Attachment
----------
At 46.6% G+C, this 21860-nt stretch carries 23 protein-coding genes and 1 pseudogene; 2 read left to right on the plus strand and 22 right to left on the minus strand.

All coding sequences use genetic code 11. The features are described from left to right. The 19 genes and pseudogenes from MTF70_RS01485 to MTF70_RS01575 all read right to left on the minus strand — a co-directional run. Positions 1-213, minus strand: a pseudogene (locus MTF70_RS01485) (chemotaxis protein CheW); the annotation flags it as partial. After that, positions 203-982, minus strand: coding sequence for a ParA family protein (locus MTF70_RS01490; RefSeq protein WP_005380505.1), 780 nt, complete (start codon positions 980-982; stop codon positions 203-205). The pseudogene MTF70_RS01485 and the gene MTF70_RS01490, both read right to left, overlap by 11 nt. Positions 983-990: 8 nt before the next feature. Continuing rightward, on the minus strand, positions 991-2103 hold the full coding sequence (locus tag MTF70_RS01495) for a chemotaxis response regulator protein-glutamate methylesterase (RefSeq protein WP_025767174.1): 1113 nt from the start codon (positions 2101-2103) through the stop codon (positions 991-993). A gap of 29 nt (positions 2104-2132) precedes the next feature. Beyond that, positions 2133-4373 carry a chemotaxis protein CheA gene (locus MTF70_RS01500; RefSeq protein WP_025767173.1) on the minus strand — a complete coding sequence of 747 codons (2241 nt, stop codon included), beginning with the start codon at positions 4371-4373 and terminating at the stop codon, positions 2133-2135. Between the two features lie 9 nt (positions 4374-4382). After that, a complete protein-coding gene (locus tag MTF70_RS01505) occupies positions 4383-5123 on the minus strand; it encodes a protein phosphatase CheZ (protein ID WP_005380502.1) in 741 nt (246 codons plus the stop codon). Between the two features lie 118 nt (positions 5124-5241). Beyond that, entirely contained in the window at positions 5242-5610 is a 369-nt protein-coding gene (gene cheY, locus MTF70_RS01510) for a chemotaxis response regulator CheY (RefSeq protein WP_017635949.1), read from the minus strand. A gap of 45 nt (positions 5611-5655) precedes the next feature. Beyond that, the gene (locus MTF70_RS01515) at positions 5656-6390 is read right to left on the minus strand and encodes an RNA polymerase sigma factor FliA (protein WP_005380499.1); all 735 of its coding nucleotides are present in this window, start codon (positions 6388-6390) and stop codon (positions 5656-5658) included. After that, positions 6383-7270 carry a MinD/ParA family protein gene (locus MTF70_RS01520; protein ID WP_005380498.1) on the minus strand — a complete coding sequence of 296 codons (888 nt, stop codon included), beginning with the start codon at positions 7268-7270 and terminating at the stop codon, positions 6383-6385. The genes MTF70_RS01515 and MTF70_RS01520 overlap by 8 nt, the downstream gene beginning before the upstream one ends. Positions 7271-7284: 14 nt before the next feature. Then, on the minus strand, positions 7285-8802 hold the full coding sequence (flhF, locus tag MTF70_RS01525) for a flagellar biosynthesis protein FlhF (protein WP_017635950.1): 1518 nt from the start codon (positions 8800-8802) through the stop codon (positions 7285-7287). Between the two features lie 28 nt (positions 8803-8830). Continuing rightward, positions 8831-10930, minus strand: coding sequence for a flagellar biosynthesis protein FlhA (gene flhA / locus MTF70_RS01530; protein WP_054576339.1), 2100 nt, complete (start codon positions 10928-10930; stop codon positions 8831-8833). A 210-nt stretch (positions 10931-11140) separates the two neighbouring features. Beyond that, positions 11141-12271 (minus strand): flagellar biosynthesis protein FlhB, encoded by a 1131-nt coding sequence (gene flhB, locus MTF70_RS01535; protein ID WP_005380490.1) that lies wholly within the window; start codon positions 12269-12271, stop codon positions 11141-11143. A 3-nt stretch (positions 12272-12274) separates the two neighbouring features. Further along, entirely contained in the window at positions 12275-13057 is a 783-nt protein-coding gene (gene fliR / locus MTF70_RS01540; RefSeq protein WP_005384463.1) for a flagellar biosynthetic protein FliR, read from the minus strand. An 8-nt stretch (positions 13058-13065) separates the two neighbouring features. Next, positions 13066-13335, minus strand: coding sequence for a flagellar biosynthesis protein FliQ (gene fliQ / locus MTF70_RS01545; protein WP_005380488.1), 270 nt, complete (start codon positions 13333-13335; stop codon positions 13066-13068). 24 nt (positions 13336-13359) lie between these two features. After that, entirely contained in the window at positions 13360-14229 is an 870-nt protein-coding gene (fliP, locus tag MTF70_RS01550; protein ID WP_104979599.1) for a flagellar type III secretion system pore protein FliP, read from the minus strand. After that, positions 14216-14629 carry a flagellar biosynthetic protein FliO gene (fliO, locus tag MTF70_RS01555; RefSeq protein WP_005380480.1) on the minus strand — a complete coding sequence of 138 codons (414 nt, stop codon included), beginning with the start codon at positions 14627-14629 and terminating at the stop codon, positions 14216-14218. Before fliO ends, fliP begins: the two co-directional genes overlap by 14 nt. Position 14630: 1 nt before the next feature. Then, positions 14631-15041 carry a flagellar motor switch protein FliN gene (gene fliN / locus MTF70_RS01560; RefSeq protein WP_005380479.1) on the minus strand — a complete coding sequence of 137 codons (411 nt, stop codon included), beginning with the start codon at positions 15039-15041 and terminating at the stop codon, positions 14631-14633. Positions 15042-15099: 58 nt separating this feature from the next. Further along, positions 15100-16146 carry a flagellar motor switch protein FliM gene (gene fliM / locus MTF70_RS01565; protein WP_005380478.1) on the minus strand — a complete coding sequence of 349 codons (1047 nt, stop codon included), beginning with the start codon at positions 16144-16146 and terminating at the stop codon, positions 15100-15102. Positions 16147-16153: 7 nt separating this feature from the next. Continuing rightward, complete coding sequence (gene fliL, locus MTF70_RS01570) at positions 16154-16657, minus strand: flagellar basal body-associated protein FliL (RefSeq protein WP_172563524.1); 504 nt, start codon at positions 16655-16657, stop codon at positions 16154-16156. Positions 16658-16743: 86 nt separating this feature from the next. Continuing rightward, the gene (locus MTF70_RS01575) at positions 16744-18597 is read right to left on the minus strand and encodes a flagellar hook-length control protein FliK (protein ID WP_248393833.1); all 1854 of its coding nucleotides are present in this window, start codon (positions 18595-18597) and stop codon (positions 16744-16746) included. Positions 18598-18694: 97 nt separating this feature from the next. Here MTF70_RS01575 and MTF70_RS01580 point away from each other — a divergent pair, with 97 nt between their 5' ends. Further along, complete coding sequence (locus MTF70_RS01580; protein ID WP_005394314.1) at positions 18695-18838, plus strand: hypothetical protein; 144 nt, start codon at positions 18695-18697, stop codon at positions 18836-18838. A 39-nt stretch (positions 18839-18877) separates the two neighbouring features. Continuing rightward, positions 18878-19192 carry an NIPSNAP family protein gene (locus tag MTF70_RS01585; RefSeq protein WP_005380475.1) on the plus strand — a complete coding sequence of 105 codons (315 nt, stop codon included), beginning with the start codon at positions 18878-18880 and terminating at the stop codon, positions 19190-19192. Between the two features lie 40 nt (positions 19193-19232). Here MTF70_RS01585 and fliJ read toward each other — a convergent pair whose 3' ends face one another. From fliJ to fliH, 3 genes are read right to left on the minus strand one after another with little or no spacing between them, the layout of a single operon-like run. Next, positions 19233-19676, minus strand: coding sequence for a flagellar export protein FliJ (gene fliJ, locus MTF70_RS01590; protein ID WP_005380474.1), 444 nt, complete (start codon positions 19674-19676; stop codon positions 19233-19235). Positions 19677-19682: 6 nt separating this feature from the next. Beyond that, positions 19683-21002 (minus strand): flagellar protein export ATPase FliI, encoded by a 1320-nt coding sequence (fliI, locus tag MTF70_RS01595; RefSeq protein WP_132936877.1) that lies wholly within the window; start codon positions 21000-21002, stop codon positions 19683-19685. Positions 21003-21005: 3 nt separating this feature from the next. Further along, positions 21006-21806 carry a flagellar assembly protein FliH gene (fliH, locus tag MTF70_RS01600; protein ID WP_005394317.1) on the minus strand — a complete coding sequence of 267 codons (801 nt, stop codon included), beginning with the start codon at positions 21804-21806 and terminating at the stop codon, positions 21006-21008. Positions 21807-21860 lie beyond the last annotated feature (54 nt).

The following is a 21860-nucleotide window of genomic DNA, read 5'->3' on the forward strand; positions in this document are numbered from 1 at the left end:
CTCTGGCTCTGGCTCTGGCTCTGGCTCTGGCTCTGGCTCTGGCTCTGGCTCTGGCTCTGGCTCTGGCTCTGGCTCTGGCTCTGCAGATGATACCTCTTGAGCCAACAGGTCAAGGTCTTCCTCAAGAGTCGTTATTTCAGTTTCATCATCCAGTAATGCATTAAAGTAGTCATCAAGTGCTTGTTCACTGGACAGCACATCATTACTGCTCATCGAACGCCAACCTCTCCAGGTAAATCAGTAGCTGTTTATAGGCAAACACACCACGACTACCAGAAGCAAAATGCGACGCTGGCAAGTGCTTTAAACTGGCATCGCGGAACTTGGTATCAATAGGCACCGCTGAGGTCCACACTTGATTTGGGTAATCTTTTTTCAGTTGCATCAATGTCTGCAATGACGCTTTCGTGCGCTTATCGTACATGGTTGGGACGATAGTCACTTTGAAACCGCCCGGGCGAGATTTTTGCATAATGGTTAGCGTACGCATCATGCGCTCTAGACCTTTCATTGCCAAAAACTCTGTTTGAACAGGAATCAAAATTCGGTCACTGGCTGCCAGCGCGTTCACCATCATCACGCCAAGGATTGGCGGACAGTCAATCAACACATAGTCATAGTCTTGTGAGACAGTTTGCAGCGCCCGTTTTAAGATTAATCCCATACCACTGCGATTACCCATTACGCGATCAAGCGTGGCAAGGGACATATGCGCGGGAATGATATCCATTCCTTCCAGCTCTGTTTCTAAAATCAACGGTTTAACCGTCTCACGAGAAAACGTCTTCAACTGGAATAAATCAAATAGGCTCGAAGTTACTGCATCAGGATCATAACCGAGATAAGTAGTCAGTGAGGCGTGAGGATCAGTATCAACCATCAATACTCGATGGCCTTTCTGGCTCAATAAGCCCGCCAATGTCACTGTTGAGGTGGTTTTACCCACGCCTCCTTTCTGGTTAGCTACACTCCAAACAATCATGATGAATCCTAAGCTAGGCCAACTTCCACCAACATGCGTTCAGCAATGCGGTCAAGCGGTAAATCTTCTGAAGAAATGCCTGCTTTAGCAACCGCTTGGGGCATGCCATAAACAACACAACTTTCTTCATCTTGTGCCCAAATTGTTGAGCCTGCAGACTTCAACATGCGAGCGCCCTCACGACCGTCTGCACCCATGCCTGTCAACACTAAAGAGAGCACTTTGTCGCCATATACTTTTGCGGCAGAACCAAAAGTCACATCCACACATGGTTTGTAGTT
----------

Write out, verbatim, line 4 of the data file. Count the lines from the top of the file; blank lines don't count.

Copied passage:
CTCTGGCTCTGGCTCTGGCTCTGGCTCTGGCTCTGGCTCTGGCTCTGGCTCTGGCTCTGGCTCTGGCTCTGGCTCTGGCTCTGCAGATGATACCTCTTGAGCCAACAGGTCAAGGTCTTCCTCAAGAGTCGTTATTTCAGTTTCATCATCCAGTAATGCATTAAAGTAGTCATCAAGTGCTTGTTCACTGGACAGCACATCATTACTGCTCATCGAACGCCAACCTCTCCAGGTAAATCAGTAGCTGTTTATAGGCAAACACACCACGACTACCAGAAGCAAAATGCGACGCTGGCAAGTGCTTTAAACTGGCATCGCGGAACTTGGTATCAATAGGCACCGCTGAGGTCCACACTTGATTTGGGTAATCTTTTTTCAGTTGCATCAATGTCTGCAATGACGCTTTCGTGCGCTTATCGTACATGGTTGGGACGATAGTCACTTTGAAACCGCCCGGGCGAGATTTTTGCATAATGGTTAGCGTACGCATCATGCGCTCTAGACCTTTCATTGCCAAAAACTCTGTTTGAACAGGAATCAAAATTCGGTCACTGGCTGCCAGCGCGTTCACCATCATCACGCCAAGGATTGGCGGACAGTCAATCAACACATAGTCATAGTCTTGTGAGACAGTTTGCAGCGCCCGTTTTAAGATTAATCCCATACCACTGCGATTACCCATTACGCGATCAAGCGTGGCAAGGGACATATGCGCGGGAATGATATCCATTCCTTCCAGCTCTGTTTCTAAAATCAACGGTTTAACCGTCTCACGAGAAAACGTCTTCAACTGGAATAAATCAAATAGGCTCGAAGTTACTGCATCAGGATCATAACCGAGATAAGTAGTCAGTGAGGCGTGAGGATCAGTATCAACCATCAATACTCGATGGCCTTTCTGGCTCAATAAGCCCGCCAATGTCACTGTTGAGGTGGTTTTACCCACGCCTCCTTTCTGGTTAGCTACACTCCAAACAATCATGATGAATCCTAAGCTAGGCCAACTTCCACCAACATGCGTTCAGCAATGCGGTCAAGCGGTAAATCTTCTGAAGAAATGCCTGCTTTAGCAACCGCTTGGGGCATGCCATAAACAACACAACTTTCTTCATCTTGTGCCCAAATTGTTGAGCCTGCAGACTTCAACATGCGAGCGCCCTCACGACCGTCTGCACCCATGCCTGTCAACACTAAAGAGAGCACTTTGTCGCCATATACTTTTGCGGCAGAACCAAAAGTCACATCCACACATGGTTTGTAGTT